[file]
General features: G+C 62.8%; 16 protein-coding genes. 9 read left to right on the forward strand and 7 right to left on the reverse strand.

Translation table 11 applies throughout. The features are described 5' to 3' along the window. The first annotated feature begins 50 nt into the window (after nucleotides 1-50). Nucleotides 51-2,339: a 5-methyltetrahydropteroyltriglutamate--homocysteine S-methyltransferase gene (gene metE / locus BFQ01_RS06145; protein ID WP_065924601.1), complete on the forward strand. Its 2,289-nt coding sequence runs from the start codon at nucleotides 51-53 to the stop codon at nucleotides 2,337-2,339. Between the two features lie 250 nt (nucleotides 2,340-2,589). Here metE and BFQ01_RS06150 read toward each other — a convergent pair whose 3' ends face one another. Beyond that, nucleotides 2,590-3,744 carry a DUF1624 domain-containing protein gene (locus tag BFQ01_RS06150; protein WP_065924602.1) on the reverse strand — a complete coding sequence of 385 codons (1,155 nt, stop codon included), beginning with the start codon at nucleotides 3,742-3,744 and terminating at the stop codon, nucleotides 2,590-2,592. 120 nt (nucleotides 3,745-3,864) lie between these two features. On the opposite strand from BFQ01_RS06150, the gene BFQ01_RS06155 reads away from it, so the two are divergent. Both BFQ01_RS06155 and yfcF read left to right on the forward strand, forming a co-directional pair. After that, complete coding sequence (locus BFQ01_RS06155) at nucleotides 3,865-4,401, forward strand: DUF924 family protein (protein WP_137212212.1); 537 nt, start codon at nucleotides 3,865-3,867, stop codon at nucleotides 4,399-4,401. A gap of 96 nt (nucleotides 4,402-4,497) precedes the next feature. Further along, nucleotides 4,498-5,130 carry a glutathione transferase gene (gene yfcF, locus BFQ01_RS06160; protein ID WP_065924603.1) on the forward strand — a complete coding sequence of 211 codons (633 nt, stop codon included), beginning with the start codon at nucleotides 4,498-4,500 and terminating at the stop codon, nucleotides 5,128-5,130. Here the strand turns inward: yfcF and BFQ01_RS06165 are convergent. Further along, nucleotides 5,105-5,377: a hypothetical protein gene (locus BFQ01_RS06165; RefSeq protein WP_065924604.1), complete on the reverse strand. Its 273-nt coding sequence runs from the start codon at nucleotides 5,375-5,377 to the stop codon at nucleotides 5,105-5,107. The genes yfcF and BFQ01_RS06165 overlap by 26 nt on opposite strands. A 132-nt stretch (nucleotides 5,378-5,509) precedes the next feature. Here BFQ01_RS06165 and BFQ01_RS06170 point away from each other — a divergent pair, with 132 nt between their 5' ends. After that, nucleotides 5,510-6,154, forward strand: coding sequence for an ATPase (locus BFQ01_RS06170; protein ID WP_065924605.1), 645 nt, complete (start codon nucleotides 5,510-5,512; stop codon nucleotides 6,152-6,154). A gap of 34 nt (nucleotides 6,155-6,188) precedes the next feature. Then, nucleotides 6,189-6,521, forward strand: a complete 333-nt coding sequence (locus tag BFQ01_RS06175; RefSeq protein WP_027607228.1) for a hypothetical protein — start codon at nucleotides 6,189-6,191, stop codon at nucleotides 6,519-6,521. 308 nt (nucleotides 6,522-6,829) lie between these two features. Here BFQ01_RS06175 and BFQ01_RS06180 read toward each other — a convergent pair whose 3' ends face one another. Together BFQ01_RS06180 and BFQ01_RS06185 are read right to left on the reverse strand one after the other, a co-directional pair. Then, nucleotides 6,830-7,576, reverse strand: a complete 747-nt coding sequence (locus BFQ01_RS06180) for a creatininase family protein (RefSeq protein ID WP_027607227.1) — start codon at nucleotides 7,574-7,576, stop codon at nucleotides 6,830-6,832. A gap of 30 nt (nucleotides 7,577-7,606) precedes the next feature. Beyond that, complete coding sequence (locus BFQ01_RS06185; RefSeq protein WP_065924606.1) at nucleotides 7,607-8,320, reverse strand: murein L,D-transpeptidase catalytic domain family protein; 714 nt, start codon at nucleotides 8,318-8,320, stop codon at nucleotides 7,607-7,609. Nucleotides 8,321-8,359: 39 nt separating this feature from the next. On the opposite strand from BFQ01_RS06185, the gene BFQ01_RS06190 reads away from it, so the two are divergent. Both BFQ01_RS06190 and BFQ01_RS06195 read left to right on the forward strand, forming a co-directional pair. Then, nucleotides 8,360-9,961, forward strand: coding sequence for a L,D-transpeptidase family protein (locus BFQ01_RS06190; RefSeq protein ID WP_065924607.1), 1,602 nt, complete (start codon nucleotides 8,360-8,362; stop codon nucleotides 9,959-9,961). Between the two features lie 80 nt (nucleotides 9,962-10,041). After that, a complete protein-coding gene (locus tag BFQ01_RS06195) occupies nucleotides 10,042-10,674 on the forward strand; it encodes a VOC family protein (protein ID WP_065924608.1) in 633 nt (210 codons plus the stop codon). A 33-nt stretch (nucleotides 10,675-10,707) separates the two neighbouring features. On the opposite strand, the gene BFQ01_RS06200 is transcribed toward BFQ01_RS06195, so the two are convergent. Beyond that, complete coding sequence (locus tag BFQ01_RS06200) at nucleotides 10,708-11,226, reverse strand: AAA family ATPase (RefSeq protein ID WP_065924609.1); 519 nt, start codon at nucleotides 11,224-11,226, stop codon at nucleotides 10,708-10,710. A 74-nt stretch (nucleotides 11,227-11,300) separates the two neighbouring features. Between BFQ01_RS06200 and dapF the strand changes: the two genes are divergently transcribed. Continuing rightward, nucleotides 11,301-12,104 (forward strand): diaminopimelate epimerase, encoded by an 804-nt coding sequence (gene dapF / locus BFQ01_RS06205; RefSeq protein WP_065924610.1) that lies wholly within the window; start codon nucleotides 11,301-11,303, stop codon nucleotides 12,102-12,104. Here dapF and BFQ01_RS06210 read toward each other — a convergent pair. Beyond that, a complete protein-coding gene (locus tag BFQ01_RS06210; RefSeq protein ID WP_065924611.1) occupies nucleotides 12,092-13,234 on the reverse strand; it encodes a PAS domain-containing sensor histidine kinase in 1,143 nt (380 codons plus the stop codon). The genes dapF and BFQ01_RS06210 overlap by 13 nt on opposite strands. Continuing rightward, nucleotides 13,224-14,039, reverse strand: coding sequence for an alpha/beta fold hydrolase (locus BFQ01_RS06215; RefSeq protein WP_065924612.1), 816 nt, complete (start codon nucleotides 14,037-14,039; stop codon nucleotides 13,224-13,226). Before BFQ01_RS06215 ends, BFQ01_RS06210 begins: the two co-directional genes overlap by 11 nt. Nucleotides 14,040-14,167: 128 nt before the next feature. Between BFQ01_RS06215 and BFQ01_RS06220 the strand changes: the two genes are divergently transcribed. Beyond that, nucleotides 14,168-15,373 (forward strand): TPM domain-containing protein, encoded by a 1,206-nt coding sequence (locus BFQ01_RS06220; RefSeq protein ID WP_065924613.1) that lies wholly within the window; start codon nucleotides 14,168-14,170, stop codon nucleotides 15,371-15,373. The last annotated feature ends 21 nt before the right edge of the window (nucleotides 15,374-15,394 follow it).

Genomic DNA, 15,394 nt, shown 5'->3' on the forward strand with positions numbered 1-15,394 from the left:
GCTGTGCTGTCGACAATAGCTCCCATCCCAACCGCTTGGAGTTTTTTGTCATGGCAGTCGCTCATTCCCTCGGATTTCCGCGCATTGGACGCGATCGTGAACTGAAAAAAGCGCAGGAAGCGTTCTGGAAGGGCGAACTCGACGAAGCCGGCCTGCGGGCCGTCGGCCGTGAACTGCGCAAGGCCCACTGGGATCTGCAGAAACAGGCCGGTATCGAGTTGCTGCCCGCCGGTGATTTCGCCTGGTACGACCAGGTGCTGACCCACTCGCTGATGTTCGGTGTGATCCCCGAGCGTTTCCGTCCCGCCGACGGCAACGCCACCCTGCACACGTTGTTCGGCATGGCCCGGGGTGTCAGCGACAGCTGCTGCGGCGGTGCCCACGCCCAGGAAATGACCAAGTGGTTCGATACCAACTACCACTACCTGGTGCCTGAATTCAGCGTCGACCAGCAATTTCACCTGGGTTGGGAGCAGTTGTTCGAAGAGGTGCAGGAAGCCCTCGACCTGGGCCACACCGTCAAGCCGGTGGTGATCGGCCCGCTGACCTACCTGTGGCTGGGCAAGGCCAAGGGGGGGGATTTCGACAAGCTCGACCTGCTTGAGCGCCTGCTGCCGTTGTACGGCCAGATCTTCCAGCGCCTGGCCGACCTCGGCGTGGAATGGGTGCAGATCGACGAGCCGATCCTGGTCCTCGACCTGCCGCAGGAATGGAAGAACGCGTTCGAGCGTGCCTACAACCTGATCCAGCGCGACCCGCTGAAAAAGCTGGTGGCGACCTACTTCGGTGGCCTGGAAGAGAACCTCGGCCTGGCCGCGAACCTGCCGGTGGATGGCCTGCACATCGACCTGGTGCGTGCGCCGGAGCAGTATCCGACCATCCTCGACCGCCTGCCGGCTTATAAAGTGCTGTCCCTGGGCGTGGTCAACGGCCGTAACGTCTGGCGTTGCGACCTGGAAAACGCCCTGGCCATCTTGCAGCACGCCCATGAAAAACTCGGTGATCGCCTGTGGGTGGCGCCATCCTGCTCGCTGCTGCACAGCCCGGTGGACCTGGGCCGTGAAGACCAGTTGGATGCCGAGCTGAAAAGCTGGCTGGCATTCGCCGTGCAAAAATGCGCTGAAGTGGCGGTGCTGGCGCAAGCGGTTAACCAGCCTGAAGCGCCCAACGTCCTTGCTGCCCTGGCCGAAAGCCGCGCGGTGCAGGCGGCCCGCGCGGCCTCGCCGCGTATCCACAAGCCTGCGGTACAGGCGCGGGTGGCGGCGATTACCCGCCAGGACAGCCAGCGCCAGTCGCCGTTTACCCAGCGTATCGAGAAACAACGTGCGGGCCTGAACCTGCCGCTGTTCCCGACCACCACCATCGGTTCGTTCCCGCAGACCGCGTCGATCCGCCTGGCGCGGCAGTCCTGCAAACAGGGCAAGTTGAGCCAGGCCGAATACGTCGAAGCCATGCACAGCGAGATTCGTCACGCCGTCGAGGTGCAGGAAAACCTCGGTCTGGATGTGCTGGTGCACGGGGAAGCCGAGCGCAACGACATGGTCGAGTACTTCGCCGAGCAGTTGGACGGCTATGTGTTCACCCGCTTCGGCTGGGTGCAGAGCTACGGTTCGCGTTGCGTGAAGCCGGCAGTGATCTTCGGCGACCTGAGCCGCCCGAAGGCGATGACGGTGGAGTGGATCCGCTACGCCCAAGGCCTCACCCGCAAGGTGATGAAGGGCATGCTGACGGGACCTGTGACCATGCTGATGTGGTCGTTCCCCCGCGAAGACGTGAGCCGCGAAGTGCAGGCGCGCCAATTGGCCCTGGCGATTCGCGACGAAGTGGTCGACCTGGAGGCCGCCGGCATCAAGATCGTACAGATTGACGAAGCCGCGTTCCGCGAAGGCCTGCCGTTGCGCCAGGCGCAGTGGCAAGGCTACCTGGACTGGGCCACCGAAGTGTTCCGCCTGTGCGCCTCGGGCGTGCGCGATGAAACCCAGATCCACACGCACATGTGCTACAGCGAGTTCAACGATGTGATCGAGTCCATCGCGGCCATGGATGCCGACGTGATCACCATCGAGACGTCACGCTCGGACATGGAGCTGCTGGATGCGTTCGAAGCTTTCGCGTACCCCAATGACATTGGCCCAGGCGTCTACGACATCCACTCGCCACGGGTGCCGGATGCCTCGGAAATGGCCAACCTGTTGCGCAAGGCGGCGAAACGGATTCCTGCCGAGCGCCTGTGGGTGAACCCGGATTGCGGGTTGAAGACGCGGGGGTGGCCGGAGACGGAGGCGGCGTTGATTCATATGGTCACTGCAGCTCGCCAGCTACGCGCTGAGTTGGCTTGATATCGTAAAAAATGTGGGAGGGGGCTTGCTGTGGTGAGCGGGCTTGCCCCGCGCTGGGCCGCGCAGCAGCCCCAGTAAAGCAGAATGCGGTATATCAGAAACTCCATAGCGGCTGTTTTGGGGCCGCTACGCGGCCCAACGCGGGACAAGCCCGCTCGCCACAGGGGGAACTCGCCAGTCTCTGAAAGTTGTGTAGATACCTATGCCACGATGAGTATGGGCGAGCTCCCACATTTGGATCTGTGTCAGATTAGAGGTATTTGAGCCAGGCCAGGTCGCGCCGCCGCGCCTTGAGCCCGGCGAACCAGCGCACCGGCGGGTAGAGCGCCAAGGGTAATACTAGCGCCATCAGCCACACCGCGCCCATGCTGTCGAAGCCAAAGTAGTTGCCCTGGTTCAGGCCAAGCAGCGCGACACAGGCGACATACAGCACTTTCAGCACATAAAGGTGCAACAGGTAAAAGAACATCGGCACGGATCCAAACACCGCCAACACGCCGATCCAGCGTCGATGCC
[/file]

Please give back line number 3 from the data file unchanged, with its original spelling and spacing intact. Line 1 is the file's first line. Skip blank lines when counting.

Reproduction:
Genomic DNA, 15,394 nt, shown 5'->3' on the forward strand with positions numbered 1-15,394 from the left: